Lotions and Potions: The Bottom Line About Multilevel Marketing Plans
Lose weight! Firm up! Look better! Live longer!
‘Tis the season for consumers to be confronted with a wide range of health, beauty and fitness products and promotions. Many of these items aren’t available on store shelves and are sold only through distributors.
What Are You Buying?
Many companies that market their products through distributors sell quality items at competitive prices. But some offer goods that are overpriced, have questionable merits or are downright unsafe to use. Mary Kay claims to have the former, but I believe they have the latter. Overpriced and questionable quality.
Before using one of these products, the best prescription may be to check with a health professional.
What Else Is For Sale?
Some distributors sell more than diet and exercise plans, vitamin supplements or wonder creams. Many may sell “opportunities,” too-a chance for you not only to buy, but also to market, the products. In addition to describing the benefits of their product or program, these distributors may encourage you to become a distributor. Ding! Ding! Ding! The Mary Kay “opportunity” is the primary item being sold! Your director will tell you to “share” it with everyone!
If you sign up as a distributor, you may be promised commissions or other rewards-for both your sales of the plan’s goods or services and those of other people you recruit to become distributors. These plans, often called “multilevel marketing plans,” sometimes promise commissions or rewards that never materialize. What’s worse, consumers are often urged to spend or “invest” money in order to make it. Yep. Become a recruit. Immediately buy an inventory package. Then start recruiting more recruits.
Why is pyramiding dangerous? Because plans that pay commissions for recruiting new distributors inevitably collapse when no new distributors can be recruited. And when a plan collapses, most people-except perhaps those at the very top of the pyramid-end up empty-handed. But Mary Kay doesn’t pay just for the recruits!!!! And technically, they don’t. They pay for the wholesale orders placed by the recruit, which is why she should immediately be strong-armed into purchasing some products!
What’s the company’s track record? Good public image, but only because the public never had access to the truth before. What products does it sell? Mediocre skin care and cosmetics. How does it back up claims it makes about its product? With statements about being number one, which they will never support with actual numbers. All that is secret. Is the product competitively priced? No, overpriced for the quality. Is it likely to appeal to a large customer base? Theoretically, but everyone has gotten so turned off by the smarmy tactics.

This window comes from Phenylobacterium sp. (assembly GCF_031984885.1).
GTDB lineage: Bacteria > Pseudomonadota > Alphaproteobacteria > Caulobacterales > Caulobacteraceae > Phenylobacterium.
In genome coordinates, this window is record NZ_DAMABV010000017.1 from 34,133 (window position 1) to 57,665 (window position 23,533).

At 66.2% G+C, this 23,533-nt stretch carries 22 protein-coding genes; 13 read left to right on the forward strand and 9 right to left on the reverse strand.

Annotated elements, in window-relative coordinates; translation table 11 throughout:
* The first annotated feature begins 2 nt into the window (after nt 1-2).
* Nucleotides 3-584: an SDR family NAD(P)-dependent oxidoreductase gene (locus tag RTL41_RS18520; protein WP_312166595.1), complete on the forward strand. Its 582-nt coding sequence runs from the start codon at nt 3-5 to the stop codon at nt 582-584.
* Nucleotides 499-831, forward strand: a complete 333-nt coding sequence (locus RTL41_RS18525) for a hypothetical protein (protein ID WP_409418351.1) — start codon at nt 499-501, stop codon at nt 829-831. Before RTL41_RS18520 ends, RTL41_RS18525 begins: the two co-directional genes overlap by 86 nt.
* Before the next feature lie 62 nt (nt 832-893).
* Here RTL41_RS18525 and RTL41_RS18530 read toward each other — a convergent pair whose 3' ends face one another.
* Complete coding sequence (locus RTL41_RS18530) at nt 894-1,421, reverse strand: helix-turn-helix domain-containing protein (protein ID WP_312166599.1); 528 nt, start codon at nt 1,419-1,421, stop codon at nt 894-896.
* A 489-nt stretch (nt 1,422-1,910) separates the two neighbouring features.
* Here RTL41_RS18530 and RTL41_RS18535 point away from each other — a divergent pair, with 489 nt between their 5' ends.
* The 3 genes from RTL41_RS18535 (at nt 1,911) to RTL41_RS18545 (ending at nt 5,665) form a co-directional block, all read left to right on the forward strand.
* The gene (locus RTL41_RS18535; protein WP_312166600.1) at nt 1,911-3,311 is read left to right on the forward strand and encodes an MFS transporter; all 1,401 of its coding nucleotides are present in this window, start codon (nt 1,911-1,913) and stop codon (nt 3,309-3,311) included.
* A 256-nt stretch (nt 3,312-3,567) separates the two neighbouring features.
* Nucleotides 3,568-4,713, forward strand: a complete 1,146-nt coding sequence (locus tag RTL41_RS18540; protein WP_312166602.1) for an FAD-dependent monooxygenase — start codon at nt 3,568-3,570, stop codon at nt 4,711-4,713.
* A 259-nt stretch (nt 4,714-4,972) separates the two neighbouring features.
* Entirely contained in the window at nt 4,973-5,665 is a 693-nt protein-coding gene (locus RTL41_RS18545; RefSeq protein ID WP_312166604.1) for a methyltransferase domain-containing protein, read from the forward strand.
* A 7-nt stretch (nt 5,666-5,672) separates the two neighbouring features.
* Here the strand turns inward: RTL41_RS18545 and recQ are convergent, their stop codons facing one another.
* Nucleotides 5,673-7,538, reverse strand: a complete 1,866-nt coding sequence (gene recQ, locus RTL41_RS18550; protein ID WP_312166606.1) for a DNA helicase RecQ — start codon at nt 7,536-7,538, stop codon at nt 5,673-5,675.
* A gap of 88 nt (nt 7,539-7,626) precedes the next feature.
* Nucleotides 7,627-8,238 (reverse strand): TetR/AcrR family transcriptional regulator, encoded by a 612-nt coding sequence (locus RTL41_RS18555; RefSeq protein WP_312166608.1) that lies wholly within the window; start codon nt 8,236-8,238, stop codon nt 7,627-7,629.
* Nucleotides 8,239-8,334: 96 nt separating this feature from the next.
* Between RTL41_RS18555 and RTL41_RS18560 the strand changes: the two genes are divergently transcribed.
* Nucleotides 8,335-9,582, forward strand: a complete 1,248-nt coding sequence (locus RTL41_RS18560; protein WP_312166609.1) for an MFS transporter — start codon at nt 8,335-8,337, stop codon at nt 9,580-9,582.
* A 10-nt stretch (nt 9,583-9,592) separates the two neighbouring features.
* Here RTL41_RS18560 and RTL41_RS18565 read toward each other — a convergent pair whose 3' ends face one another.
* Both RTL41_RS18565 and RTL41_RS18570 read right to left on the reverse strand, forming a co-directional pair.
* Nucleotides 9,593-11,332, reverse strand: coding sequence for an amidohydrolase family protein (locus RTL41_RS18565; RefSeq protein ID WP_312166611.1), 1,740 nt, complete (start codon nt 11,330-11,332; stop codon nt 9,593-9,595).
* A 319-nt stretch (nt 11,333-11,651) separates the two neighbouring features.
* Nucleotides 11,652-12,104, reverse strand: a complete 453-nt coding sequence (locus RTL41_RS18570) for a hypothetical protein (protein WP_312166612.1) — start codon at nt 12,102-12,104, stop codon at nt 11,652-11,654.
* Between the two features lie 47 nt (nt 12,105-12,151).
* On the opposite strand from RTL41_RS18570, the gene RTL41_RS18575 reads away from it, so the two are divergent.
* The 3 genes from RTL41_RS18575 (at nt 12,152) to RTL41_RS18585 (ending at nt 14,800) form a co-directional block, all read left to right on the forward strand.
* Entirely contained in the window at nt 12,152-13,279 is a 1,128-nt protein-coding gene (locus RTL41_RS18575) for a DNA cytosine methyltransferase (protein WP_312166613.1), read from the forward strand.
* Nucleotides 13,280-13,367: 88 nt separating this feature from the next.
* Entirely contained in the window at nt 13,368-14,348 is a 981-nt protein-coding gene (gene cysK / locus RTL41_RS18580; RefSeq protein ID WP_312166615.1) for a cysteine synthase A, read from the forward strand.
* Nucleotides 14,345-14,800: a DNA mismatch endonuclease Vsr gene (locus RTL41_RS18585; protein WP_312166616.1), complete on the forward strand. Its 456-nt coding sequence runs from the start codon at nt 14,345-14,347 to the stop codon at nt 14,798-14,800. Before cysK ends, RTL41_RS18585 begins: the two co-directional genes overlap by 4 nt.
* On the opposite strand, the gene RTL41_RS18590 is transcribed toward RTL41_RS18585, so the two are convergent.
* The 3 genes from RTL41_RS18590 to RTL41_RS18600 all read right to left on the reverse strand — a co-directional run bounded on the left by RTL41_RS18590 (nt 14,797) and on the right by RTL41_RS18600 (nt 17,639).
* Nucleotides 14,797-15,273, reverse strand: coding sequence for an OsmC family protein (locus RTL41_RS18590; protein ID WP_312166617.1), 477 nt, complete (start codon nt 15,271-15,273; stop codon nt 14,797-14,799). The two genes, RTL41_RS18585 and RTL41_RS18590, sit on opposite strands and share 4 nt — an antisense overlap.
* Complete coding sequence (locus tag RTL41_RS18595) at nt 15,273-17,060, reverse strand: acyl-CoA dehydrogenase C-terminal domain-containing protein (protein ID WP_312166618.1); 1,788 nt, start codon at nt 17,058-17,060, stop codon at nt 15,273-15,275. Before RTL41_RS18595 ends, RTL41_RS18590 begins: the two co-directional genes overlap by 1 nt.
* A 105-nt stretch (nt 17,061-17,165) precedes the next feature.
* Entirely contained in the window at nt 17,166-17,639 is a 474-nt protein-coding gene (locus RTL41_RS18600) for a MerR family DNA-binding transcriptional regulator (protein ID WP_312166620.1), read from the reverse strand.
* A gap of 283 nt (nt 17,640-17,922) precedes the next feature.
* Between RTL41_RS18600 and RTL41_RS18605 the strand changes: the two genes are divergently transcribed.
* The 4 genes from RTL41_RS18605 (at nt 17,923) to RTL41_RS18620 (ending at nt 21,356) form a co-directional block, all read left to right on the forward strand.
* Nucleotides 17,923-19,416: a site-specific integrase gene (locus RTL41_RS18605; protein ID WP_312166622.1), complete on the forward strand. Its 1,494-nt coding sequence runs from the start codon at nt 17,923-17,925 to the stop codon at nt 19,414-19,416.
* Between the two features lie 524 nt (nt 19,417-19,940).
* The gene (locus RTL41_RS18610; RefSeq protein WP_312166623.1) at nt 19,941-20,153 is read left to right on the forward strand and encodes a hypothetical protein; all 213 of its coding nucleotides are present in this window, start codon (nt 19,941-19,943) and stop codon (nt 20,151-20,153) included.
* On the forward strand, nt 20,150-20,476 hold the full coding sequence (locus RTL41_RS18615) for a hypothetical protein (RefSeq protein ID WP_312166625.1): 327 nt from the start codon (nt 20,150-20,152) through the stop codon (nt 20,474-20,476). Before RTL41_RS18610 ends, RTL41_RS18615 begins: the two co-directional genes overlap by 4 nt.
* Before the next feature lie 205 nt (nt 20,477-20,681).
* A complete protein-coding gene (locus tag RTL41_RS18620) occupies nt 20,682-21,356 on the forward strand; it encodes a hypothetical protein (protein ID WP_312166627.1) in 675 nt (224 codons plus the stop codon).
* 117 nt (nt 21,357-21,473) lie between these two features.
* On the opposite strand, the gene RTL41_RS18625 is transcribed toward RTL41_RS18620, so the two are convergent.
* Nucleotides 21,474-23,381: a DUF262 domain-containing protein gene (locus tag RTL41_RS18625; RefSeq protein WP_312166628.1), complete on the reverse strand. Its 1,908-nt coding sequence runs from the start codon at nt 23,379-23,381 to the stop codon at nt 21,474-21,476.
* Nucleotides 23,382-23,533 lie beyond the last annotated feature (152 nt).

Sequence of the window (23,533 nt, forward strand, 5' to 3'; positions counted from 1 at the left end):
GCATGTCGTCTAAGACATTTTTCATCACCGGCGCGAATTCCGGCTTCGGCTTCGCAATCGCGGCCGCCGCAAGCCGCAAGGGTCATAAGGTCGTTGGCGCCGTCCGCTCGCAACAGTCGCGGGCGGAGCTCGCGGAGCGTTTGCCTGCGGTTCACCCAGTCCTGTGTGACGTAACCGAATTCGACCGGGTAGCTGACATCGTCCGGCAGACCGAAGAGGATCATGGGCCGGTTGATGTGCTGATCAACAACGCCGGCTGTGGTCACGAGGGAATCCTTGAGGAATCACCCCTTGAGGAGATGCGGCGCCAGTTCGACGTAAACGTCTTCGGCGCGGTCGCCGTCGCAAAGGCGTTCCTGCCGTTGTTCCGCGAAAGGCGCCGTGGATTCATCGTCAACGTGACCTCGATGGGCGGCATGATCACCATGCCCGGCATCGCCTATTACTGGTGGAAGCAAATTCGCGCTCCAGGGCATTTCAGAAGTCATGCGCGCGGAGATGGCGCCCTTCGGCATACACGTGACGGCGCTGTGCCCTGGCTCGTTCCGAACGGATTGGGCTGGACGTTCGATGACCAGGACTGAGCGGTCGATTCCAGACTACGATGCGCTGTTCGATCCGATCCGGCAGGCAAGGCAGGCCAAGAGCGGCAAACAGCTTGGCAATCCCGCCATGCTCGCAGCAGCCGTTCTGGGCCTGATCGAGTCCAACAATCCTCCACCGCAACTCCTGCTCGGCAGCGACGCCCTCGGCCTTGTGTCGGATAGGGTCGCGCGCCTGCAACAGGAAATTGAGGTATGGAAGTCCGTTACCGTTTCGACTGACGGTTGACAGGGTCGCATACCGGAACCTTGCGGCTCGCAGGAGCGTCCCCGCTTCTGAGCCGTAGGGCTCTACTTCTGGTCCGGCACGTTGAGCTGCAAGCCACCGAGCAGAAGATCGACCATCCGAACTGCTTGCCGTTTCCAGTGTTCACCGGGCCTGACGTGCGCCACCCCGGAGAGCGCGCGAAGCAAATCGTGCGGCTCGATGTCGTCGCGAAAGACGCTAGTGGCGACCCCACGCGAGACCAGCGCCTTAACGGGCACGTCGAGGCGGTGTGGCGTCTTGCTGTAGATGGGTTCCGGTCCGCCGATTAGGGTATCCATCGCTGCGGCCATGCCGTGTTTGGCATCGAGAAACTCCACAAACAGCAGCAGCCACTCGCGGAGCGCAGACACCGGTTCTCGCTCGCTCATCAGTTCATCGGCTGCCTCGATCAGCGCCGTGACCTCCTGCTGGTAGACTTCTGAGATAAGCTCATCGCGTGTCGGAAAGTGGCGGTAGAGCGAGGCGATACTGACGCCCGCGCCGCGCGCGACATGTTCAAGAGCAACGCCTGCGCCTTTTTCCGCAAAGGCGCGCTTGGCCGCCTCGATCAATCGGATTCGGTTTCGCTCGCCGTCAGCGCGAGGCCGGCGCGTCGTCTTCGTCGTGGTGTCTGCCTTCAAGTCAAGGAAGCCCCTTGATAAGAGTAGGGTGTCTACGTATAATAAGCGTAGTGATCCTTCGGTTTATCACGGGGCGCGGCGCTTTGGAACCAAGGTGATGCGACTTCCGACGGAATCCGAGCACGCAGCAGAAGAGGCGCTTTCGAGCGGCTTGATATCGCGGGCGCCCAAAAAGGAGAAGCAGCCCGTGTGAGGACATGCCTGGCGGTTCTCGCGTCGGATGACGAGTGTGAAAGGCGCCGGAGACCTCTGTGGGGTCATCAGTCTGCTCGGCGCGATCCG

What up-front investment do you have to make to join the plan? That depends. Which inventory package are you planning on being suckered into? Are you committed to making a minimum level of sales each month? In theory there are no quotas. In reality, there is a quota if you want to continue to receive your wholesale discount. If you want to “move up”, there are minimums for that as well.
Will you be required to recruit new distributors to be successful in the plan? Yes. It is next to impossible to make a real living just selling the products, so youmust recruit if you want to make this a career. Use caution if a distributor tells you that for the price of a “start-up kit” of inventory and sales literature – and sometimes a commitment to sell a specific amount of the product or service each month – you’ll be on the road to riches. Common Mary Kay modus operandi. Show the large commission checks. Parade around diamonds and cars. Pictures of mansions. No matter how good a product and how solid a multilevel marketing plan may be, expect to invest sweat equity as well as dollars for your investment to pay off. Wait! I thought Mary Kay offers a full-time executive income with part time hours???
If you decide to become a distributor, remember that you’re legally responsible for the claims you make about the company, its product and the business opportunities it offers. That applies even if you’re simply repeating claims you read in a company brochure or advertising flyer.
When you promote the qualities of a product or service, you’re obligated to present those claims truthfully and to ensure there’s enough solid evidence to back them up. But how can you ensure there’s evidence, when Mary Kay never actually shows the evidence? The Federal Trade Commission advises you to verify the research behind any claims about a product’s performance before repeating those claims to a potential customer.
Likewise, if you decide to solicit new distributors, be aware that you’re responsible for any claims you make about a distributor’s earnings potential. Oh boy. Be sure to represent the opportunity honestly and to avoid making unrealistic promises. If those promises fall through, remember that you could be held liable. Could and should. I would love to see women go after these dishonest recruiters.